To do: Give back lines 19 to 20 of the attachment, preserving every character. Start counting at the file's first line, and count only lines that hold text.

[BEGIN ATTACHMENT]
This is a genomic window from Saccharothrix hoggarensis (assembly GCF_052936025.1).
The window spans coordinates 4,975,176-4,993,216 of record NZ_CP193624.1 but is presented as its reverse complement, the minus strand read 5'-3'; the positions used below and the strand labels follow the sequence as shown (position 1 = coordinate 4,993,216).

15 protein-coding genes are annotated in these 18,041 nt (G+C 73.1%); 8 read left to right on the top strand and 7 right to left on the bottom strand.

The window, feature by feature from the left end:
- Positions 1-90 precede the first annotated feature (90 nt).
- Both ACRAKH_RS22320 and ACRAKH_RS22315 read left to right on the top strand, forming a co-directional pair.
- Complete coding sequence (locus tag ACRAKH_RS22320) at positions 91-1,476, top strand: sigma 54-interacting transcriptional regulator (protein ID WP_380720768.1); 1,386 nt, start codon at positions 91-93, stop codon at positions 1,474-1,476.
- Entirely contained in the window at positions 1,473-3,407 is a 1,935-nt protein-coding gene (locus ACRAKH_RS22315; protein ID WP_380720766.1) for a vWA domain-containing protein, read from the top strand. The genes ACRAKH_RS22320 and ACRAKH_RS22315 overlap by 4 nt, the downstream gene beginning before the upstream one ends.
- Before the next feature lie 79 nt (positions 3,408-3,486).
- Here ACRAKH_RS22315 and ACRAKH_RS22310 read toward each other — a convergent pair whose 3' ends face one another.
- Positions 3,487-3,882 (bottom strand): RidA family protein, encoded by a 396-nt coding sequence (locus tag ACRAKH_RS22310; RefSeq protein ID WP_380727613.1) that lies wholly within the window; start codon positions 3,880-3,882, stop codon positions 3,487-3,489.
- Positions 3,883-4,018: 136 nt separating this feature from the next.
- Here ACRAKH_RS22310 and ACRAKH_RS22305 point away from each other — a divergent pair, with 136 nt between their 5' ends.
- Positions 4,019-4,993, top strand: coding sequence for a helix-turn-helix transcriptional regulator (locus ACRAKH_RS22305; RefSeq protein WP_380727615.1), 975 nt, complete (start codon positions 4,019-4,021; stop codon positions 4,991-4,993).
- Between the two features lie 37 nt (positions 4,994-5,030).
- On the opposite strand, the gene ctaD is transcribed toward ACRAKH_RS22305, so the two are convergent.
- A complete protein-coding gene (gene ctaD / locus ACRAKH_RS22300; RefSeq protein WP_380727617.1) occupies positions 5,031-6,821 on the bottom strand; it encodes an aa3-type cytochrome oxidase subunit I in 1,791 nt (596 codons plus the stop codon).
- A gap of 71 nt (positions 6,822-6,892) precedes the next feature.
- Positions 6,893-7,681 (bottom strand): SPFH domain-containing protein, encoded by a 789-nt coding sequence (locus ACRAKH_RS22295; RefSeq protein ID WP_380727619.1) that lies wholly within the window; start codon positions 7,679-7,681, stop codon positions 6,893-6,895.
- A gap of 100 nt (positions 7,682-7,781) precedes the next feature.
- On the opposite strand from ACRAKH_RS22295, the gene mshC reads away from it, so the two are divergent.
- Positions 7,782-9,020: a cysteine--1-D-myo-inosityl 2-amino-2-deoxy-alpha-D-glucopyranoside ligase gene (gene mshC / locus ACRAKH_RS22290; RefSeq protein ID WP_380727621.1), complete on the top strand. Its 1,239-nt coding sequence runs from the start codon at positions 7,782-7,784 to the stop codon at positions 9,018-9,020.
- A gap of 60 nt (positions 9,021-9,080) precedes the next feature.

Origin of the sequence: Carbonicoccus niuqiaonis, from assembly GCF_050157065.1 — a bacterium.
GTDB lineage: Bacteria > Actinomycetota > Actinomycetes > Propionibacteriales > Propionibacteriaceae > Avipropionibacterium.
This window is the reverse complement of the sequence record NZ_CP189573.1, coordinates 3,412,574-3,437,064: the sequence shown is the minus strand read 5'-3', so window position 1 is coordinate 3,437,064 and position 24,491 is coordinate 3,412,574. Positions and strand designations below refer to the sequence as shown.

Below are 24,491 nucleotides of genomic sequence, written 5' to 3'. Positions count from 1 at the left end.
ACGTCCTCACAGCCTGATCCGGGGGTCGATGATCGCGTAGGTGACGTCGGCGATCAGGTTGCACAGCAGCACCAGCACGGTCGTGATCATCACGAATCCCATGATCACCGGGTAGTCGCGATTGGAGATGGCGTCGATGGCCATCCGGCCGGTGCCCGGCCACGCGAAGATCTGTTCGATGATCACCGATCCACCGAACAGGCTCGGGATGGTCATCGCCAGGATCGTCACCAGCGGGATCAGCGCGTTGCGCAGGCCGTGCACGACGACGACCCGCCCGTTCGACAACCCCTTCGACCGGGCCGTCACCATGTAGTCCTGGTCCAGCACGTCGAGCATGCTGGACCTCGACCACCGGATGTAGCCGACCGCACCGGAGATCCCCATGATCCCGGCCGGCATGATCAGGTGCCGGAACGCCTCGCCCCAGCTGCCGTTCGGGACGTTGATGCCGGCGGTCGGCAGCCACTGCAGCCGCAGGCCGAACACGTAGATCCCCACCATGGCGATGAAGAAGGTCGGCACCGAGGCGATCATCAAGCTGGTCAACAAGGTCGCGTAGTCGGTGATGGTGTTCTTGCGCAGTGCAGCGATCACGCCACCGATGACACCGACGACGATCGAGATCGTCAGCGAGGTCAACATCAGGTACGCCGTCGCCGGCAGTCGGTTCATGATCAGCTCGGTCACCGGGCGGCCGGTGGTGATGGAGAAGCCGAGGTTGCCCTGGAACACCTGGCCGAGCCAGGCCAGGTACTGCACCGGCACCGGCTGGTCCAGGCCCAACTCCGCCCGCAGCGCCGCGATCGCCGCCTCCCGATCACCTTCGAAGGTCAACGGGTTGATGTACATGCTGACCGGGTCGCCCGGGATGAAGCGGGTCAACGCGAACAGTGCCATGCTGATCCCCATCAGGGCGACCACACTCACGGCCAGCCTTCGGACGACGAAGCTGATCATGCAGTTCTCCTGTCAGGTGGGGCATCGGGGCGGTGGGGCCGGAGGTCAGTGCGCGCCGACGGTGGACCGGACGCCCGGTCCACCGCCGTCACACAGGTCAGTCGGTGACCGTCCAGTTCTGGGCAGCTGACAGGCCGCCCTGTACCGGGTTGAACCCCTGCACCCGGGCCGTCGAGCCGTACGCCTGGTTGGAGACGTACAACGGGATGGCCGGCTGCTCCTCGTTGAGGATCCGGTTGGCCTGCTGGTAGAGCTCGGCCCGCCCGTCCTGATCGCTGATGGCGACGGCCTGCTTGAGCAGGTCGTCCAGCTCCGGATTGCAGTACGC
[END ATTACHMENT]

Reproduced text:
- Positions 6,893-7,681 (bottom strand): SPFH domain-containing protein, encoded by a 789-nt coding sequence (locus ACRAKH_RS22295; RefSeq protein ID WP_380727619.1) that lies wholly within the window; start codon positions 7,679-7,681, stop codon positions 6,893-6,895.
- A gap of 100 nt (positions 7,682-7,781) precedes the next feature.